“I’m astounded by how much of our work is totally youth-led,” said Vikiana Petit-Homme, 17, a regional director for March For Our Lives and also a freshman at the University of Massachusetts in Boston.
While much of the media attention has focused on white activists, people of color focused on the same issues have often been overlooked, historians say.
“It’s not new work,” said Jerusha Conner, an associate professor of education at Villanova University and the author of “The New Student Activists,” out Feb. 18.
“It’s been steady and slow, especially in low-income communities of color," Conner said. "People are organizing, but they often have not had the national spotlight on them.”
Before Thunberg became the most recognizable young face of environmental activists, there were people like Xiuhtezcatl Martinez, 19, a hip-hop artist of indigenous Mexican descent who began speaking about protecting the environment at age 6.
Mari Copeny, 12, a black clean-water activist from Flint, Michigan, brought former President Barack Obama – and national attention – to the water contamination crisis in her city four years ago, when she was 8.
In Davos last month, The Associated Press faced backlash when Vanessa Nakate, a climate activist from Uganda who is black, was cropped out of a photo of Thunberg and three other white female climate activists. The AP apologized and republished the photo of all five young women.
Activists in New York: Strikes, meetings and pressure on mayor
Teens Take Charge and another group, IntegrateNYC, have both formed within the past five years to fight for a more integrated school system. Student leaders say they are best suited to describe what’s happening in their classrooms and what should be done to help more of their peers succeed.
The teens are now co-organizing their most ambitious action to date: A citywide, day-long walkout of schools on May 18 aimed at building youth power and pressuring the de Blasio administration to address segregation.
De Blasio and Carranza have expressed support for integration and equity across schools, but the city's Education Department has preferred to let individual communities come up with their own plans for addressing segregation.
Critics say that without stronger actions from school and city leadership, some communities will never pursue or agree on plans to integrate.
The two student groups, which are predominantly made up of youth of color, meet regularly to work on their individual campaigns to pressure city officials.
Teens Take Charge has organized brief, weekly strikes at schools, where students trumpet their views on how to even the playing field. They want high schools to drop selective admissions screening and ensure all students have access to paid internships. A department spokeswoman said officials are reviewing recommendations on admissions policies from Teens Take Charge.
IntegrateNYC has written a definition of what school integration actually looks like: diverse enrollment, equitable resources, relationships across lines of color and class, fair discipline policies and teachers whose races reflect those of their students. The definition was adopted by the de Blasio administration.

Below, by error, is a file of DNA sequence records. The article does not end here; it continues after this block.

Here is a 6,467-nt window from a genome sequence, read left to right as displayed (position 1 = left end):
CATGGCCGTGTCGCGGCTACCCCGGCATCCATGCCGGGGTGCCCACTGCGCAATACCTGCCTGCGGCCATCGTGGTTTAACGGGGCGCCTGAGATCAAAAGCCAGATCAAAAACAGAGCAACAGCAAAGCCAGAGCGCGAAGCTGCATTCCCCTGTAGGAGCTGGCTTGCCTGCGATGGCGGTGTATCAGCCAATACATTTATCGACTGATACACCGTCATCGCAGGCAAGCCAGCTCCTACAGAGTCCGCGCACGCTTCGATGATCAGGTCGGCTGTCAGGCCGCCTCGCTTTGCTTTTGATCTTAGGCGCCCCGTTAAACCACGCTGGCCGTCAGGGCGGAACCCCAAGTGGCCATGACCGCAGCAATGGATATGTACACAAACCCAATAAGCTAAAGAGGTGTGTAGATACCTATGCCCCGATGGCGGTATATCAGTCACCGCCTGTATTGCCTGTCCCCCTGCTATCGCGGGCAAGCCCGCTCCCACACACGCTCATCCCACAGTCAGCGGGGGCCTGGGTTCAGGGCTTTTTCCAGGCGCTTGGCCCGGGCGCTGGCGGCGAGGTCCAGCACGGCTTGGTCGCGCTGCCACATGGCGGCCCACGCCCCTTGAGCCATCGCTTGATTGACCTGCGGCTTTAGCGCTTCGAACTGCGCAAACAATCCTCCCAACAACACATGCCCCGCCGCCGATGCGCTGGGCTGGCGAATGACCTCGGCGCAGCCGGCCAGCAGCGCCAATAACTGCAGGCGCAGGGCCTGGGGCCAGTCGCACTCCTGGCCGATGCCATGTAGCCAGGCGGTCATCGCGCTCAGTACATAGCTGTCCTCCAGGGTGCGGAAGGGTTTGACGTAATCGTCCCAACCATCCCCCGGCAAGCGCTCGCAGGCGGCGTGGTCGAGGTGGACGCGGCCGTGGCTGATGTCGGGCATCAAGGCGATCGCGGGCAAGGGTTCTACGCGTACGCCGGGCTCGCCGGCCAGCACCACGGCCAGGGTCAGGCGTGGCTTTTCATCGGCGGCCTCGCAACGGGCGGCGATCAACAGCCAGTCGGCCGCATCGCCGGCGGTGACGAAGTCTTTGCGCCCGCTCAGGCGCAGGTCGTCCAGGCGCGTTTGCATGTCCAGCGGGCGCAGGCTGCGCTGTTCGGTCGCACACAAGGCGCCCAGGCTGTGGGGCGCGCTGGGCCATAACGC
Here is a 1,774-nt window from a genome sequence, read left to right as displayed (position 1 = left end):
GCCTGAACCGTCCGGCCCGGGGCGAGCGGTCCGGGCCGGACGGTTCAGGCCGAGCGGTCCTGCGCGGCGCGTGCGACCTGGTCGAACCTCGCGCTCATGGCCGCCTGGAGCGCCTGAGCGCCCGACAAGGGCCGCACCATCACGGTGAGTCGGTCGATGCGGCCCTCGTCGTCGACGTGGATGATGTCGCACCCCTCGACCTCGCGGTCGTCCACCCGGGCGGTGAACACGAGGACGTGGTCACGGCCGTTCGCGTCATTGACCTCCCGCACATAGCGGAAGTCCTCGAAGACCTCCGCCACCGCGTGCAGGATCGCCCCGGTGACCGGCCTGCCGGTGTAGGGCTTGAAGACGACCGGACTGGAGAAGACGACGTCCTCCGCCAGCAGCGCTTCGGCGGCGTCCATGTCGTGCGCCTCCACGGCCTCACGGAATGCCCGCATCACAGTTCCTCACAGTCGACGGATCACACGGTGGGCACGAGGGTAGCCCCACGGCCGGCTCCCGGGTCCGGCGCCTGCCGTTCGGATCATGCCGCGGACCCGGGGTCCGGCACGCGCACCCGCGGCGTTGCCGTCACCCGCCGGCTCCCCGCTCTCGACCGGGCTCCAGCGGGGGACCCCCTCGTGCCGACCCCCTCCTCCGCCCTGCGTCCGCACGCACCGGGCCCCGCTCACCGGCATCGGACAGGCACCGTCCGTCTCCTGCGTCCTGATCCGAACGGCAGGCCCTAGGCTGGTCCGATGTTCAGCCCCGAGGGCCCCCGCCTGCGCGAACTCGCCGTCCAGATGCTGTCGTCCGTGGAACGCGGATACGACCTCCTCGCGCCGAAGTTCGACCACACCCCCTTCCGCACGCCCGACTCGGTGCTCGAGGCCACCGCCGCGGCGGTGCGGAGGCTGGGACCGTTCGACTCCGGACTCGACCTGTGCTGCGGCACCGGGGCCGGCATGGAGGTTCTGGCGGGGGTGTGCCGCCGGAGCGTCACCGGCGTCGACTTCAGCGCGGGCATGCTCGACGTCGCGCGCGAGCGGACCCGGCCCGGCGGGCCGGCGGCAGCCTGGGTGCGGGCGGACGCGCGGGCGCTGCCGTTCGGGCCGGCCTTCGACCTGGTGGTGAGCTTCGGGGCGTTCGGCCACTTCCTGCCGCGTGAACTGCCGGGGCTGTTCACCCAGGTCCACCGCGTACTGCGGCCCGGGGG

Integrate members support dropping gifted and talented programs in elementary schools and ending selective admission screening in middle schools. They also want to change the algorithm that assigns students to high schools so that more disadvantaged students, such as those with a parent who is incarcerated, or a mother who didn’t finish formal education, receive priority for seats in higher-achieving schools.
A number of the teens in both groups are some of the only black and brown faces at their elite New York schools, which are attended by mostly white and Asian students. They scored well on tests to get in and had access to great teachers with ample resources. But they also say the experience can be isolating. And they believe more New York children of color should have the opportunities they did.
Avishek Mojumdar, 16, a member of Integrate, said he didn’t really know about equity growing up. He got into a gifted and talented program because he passed the test for it at age 4, and he then got into a selective high school.
“It’s necessary for all of us to join in the activist community,” he said. “People shouldn’t be held to the same expectations in life without access to the same resources.”
The goal: 'Youth power'
Whether it’s climate change, gun control or school integration, today’s progressive teen activists are embracing a concept that has sharply divided older adults: For some groups to get more, others may have to get less.
How does a corporation pay for carbon offsets and still increase profits for shareholders? How do you restrict access to guns without telling some people they can’t have weapons?
How do specialized schools stay special if anyone can be admitted?
If elite schools in New York suddenly were to enroll large numbers of lower-achieving students, wealthy families might leave the district, or the schools’ performance metrics might drop. That’s a big concern for some parents and politicians.
And to be sure, there are young leaders among conservative activists who are pushing for very different issues.
But for now, youth organizers calling the loudest for change seem to be united across a number of progressive causes, said Sarah "Zaps" Zapiler, executive director of IntegrateNYC.
“Despite all these issues we’re fighting for individually,” she said, “there’s this thing we’re fighting for writ large, which is youth power.”
Education coverage at USA TODAY is made possible in part by a grant from the Bill & Melinda Gates Foundation. The Gates Foundation does not provide editorial input.